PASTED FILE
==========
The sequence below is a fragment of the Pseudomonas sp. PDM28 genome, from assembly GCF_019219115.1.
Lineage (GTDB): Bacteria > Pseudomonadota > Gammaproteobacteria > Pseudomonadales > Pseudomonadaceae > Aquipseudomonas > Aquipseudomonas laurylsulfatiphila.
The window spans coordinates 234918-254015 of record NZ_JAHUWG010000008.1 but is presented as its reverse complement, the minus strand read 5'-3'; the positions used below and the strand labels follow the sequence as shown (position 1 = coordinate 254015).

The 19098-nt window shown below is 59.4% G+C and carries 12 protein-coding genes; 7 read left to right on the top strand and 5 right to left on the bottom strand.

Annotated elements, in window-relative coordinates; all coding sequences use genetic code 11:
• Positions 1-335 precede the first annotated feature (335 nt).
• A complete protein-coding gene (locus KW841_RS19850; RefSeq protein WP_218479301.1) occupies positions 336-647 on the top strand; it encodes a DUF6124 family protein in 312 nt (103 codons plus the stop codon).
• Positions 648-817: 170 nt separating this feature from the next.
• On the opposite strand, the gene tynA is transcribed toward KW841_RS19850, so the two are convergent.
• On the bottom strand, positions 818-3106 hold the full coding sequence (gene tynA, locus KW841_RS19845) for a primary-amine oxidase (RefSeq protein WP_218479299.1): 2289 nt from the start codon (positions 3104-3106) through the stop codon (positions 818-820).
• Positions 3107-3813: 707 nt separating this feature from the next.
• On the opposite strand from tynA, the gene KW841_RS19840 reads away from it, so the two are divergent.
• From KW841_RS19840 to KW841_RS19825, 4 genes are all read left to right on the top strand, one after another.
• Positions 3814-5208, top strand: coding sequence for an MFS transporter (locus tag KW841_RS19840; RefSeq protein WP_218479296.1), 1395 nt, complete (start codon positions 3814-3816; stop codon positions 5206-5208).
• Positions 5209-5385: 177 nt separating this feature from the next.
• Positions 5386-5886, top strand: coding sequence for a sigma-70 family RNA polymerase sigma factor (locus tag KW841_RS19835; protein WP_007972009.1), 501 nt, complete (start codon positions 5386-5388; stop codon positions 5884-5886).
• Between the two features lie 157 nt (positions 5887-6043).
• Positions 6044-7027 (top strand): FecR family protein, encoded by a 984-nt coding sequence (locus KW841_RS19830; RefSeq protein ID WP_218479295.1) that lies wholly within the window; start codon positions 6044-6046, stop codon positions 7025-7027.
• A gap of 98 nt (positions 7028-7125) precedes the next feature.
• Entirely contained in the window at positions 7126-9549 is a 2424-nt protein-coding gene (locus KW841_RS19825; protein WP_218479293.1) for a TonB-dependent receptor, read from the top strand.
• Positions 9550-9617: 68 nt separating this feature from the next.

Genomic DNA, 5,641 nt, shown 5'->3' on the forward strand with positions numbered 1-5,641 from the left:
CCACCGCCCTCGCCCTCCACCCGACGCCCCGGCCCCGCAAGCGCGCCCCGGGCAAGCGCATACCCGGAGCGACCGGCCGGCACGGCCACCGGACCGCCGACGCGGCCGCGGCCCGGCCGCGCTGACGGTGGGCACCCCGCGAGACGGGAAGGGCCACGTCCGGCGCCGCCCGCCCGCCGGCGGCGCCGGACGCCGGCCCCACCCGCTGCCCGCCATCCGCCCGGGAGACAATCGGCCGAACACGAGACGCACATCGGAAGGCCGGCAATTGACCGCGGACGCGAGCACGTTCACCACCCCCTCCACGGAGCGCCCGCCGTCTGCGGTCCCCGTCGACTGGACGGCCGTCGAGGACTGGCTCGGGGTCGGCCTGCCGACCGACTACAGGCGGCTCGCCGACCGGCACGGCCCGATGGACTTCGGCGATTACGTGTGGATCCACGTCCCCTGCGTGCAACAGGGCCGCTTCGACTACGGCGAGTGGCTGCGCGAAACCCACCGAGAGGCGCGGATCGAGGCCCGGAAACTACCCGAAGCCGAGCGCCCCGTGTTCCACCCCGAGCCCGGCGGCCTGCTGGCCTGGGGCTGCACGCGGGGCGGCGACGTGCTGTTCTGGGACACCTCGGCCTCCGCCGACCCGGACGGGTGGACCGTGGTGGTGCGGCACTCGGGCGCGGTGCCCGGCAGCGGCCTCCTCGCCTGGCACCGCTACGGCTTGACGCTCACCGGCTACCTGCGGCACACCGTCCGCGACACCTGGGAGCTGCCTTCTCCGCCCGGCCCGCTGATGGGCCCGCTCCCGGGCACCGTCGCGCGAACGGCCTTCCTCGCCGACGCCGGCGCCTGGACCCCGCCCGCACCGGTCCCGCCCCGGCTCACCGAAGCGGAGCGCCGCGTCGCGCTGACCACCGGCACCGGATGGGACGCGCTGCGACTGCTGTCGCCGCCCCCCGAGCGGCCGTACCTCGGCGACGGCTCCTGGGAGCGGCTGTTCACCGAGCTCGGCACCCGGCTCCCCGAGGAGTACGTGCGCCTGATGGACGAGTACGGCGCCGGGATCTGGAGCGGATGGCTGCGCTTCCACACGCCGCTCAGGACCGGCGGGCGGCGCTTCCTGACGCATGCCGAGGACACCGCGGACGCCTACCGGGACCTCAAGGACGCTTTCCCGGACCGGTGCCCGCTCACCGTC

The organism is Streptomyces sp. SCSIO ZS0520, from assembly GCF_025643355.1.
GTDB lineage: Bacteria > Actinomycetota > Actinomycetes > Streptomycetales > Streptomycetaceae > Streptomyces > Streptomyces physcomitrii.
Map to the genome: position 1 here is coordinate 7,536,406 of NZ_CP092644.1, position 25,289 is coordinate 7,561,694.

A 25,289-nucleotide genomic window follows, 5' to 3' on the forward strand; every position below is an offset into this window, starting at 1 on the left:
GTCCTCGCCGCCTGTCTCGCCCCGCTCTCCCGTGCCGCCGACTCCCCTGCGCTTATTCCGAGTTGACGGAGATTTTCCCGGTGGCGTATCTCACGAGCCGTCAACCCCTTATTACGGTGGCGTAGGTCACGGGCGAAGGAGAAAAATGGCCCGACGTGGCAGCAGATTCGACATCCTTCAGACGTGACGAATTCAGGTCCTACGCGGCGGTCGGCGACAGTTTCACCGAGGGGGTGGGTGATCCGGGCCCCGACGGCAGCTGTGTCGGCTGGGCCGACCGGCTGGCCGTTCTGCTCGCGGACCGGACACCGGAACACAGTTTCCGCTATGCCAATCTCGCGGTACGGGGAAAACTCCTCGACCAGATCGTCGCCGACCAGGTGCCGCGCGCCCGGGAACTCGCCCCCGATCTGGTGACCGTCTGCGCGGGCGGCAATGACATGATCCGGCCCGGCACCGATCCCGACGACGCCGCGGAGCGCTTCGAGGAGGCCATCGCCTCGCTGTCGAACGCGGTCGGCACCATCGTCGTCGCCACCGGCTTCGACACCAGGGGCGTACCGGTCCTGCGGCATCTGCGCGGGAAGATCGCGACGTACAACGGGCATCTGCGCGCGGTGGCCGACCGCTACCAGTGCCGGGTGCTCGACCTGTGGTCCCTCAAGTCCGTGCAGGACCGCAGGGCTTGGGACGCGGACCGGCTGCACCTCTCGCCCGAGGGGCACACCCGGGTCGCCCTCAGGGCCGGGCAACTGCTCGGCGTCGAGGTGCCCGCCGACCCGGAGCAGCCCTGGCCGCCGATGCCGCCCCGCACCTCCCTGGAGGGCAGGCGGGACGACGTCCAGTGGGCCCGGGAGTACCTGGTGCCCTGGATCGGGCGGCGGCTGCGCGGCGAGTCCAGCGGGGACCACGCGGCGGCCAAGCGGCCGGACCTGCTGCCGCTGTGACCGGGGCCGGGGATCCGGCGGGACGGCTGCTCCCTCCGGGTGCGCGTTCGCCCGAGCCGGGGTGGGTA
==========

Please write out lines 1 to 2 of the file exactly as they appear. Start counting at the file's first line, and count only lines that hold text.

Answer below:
The sequence below is a fragment of the Pseudomonas sp. PDM28 genome, from assembly GCF_019219115.1.
Lineage (GTDB): Bacteria > Pseudomonadota > Gammaproteobacteria > Pseudomonadales > Pseudomonadaceae > Aquipseudomonas > Aquipseudomonas laurylsulfatiphila.